- Joe Kendrick
This is the first of two episodes in which you will hear much about the Shelton Laurel Massacre as well as some other events during the war in the region. Both sides of the conflict had heroes and villains in their ranks, with many larger than life characters involved.
Southern Songs and Stories is a part of the podcast lineup of both public radio WNCW and Osiris Media, with all of the Osiris shows available here . You can also hear new episodes of this podcast on Bluegrass Planet Radio here. Thanks to Carol Rifkin for pointing me to much of the music here, to Sean Rubin for converting tapes of the show Over Home to digital format, and to Corrie Askew for producing the radio adaptations of this series on public radio WNCW, where we worked with Joshua Meng, who wrote and performed our theme songs.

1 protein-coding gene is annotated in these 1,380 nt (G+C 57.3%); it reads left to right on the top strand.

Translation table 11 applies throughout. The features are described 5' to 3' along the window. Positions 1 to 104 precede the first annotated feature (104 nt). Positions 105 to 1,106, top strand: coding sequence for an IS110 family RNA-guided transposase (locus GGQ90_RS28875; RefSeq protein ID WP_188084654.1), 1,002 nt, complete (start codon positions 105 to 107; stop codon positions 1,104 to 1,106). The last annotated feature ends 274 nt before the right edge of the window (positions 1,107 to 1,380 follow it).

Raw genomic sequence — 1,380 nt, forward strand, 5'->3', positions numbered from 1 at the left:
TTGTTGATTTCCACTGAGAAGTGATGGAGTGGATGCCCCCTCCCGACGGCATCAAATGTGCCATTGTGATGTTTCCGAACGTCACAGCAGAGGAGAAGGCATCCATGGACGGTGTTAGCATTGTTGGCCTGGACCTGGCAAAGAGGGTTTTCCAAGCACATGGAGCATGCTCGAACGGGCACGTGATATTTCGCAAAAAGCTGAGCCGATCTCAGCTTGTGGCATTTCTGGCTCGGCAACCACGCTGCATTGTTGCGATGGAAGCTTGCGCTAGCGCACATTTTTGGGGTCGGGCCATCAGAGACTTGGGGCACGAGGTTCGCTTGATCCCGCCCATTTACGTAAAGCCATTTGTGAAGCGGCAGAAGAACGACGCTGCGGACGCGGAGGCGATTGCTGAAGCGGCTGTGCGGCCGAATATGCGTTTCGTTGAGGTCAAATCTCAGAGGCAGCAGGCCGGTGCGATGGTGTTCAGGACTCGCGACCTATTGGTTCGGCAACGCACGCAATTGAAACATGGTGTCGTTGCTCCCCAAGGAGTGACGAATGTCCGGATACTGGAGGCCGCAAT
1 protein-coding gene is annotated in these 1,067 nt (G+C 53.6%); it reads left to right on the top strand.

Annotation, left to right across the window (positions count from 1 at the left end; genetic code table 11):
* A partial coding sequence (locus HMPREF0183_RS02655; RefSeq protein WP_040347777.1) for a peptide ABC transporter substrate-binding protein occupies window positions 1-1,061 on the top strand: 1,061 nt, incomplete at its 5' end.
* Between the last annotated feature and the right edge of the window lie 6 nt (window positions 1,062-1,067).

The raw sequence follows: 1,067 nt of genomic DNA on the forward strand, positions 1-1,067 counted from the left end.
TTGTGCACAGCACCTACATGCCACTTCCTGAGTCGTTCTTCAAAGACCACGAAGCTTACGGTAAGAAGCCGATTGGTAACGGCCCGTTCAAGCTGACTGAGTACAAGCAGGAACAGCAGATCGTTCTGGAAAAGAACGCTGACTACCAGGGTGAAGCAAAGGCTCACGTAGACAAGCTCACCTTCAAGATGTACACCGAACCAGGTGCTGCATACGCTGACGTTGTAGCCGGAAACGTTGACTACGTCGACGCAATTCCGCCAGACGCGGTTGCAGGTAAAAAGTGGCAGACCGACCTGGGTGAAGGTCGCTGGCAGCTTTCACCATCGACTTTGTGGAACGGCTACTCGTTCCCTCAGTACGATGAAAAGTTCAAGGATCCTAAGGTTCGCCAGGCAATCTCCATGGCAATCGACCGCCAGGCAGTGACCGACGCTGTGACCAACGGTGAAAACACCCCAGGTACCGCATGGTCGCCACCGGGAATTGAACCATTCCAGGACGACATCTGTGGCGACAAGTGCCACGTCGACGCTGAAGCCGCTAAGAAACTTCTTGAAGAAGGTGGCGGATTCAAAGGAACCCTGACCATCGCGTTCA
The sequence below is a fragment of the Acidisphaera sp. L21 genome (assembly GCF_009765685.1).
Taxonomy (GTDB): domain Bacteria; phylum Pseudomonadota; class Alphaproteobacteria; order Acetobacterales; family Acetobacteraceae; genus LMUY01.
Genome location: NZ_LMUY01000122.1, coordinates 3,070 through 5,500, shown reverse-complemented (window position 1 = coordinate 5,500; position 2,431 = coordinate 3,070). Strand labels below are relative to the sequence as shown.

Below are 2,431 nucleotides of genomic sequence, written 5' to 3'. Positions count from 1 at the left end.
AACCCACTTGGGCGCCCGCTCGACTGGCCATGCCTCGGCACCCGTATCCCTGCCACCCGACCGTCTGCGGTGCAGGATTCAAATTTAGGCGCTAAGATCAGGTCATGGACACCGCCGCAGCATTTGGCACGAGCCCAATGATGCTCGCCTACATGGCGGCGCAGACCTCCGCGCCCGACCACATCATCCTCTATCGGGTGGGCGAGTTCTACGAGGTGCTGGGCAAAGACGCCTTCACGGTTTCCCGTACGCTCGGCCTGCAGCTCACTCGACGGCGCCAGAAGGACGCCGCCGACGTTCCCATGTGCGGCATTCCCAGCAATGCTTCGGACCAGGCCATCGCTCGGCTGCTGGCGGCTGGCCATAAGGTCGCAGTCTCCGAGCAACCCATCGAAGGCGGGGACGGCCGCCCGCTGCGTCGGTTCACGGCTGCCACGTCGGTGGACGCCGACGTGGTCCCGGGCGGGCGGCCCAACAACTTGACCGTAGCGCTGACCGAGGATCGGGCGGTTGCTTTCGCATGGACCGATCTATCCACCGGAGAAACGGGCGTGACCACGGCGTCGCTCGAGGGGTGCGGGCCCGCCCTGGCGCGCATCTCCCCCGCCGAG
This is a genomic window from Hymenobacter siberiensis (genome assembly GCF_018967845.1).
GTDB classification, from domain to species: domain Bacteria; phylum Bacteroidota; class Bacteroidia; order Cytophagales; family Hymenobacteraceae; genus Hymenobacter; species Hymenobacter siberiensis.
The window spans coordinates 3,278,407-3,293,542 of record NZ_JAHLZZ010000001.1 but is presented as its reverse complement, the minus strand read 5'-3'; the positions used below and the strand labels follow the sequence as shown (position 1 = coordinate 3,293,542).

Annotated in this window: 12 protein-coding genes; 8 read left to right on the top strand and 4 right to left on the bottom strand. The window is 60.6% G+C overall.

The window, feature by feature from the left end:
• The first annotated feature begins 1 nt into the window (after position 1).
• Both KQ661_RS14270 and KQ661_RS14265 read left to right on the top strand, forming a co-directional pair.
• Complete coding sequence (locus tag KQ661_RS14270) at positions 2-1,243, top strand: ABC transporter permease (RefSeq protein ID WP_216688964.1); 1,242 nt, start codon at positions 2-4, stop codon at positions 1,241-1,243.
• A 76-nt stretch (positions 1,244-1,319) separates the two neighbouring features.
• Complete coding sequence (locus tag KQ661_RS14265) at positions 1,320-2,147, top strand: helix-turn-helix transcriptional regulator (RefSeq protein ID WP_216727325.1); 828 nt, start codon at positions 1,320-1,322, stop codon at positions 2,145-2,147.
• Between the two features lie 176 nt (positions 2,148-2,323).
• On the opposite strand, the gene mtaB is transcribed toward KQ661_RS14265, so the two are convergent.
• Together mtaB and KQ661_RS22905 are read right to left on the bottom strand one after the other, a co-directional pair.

There are stories where the characters and events are so extraordinary and gripping that one can miss their overall meaning. It can be easy to take stories like the one you are about to hear at face value, and leave their larger context unrealized. But even the most casual reading of the events and people of Madison County, North Carolina from 1863 should raise a lot of red flags about our own worst tendencies. Even a pulp fiction version of the Shelton Laurel Massacre would lend plenty of insight into the all too often dark heart of humanity. But pull the lens back and consider these events, their beginnings and repercussions in the arc of history and you might come to an even more chilling conclusion. What caused neighbors and kinfolk to terrorize and murder one another in the Appalachian mountains all those generations ago, what larger forces that worked to bring out the cruelty and violence this chapter of history reveals, and what hatred and divisions that earned the place the moniker “Bloody Madison” are not only in history books; they are with us today. It would be nice to think that because America went through its Civil War and Shelton Laurel had its Massacre that it cannot happen again. But once you get sight of the forest beyond all its trees in this bit of history, you might wonder.